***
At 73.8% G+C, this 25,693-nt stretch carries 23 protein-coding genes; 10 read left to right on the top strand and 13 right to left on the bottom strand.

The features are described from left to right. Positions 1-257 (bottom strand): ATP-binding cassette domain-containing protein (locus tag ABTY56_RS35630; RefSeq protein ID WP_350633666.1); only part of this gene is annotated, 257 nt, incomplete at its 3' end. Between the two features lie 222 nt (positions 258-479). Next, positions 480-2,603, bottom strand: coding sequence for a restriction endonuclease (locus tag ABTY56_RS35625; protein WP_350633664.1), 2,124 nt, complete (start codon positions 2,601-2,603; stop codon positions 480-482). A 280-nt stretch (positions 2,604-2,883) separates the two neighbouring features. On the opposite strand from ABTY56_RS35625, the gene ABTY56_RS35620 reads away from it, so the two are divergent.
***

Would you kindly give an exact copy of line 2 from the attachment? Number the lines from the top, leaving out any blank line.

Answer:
The features are described from left to right. Positions 1-257 (bottom strand): ATP-binding cassette domain-containing protein (locus tag ABTY56_RS35630; RefSeq protein ID WP_350633666.1); only part of this gene is annotated, 257 nt, incomplete at its 3' end. Between the two features lie 222 nt (positions 258-479). Next, positions 480-2,603, bottom strand: coding sequence for a restriction endonuclease (locus tag ABTY56_RS35625; protein WP_350633664.1), 2,124 nt, complete (start codon positions 2,601-2,603; stop codon positions 480-482). A 280-nt stretch (positions 2,604-2,883) separates the two neighbouring features. On the opposite strand from ABTY56_RS35625, the gene ABTY56_RS35620 reads away from it, so the two are divergent.